US shutdown impasse over Donald Trump's border wall drags on
The funding dispute has left hundreds of thousands of federal employees either on unpaid leave or not knowing when they will get paid
The partial shutdown of the US federal government is set to drag into next week after lawmakers made little progress in resolving a budgetary stalemate over funding for the border wall proposed by President Donald Trump.
A nearly empty Senate convened for just a few minutes on Thursday, only to announce that there would be no action in the upper chamber and that it would renew budget deliberations on January 2, a day before a divided Congress will be sworn in.
The funding dispute has left hundreds of thousands of federal employees either on unpaid leave or not knowing when they will get paid.
Trump has said he will not compromise on his demands for funding to build a border wall between the US and Mexico to tackle illegal immigration and drug trafficking. He has refused to sign a wider spending package, forcing large parts of the government to shut down, CNN reported.
But opposition Democrats -- who will take over the House of Representatives in January -- and some within Trump's party, the Republicans, insist they won't give the President the $5 billion for the wall and have slammed the proposal as an "inefficient, unnecessary and costly" solution to strengthening border security.
The situation has added to concerns over the outlook for the US economy in 2019, leading the stock market on a roller coaster ride in recent days.
House Majority Whip Steve Scalise said that "no votes were expected" in the lower chamber this week.
The partial shutdown has affected nine of 15 Cabinet-level departments including State, Homeland Security, Transportation, Agriculture and Justice as well as dozens of agencies. More than 420,000 federal employees deemed essential have to work without pay during the shutdown and roughly 380,000 have been given leave without pay.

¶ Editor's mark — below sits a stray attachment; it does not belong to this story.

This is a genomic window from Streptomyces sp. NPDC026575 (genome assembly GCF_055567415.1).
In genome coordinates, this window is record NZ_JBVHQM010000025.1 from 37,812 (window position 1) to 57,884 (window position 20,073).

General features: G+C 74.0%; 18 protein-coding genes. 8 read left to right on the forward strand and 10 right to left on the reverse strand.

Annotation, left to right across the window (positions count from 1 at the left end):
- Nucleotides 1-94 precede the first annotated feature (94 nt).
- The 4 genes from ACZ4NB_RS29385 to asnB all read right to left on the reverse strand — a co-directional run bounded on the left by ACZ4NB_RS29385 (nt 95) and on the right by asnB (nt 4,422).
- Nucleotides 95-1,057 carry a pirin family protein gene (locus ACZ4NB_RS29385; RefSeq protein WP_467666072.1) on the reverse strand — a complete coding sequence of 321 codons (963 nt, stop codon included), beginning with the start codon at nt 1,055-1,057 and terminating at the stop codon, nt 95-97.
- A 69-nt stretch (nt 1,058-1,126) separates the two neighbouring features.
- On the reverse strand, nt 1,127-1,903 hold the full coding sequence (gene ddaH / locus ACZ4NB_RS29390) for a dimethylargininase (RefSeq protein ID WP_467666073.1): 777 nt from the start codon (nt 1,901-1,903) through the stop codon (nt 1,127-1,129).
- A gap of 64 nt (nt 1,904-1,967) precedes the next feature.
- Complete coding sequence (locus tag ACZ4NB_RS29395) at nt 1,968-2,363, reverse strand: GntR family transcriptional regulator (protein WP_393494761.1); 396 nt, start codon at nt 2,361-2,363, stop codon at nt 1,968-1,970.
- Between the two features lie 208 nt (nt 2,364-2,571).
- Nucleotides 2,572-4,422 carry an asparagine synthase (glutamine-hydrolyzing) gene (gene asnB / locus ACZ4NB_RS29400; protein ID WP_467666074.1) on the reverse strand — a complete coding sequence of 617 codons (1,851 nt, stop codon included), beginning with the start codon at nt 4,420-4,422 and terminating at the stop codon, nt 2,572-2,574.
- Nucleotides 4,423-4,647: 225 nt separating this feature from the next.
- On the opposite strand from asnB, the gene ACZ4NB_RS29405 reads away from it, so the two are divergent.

Both sides tried to pin blame on the other over the stalemate on Thursday.
In a statement released after the Senate session, the White House accused Democrats of "openly choosing to keep our government closed to protect illegal immigrants rather than the American people", adding the President will not sign a proposal "that does not first prioritize" the country's safety and security.
"No end in sight to the President's government shutdown," Democratic Senator Dick Durbin tweeted. "He's taken our government hostage over his outrageous demand that would be both wasteful and ineffective."
Drew Hammill, Deputy Chief of Staff to House Democratic leader Nancy Pelosi, tweeted that Democrats, when taking over the House on January 3, "will act swiftly to end" the shutdown and "will fight for a strategic, robust national security policy, including strong and smart border security".
According to a Reuters/Ipsos poll, 47 per cent of Americans holds Trump responsible for the shutdown, the third time for this year, while 33 per cent blames Democrats in Congress. Seven per cent of Americans blames congressional Republicans.
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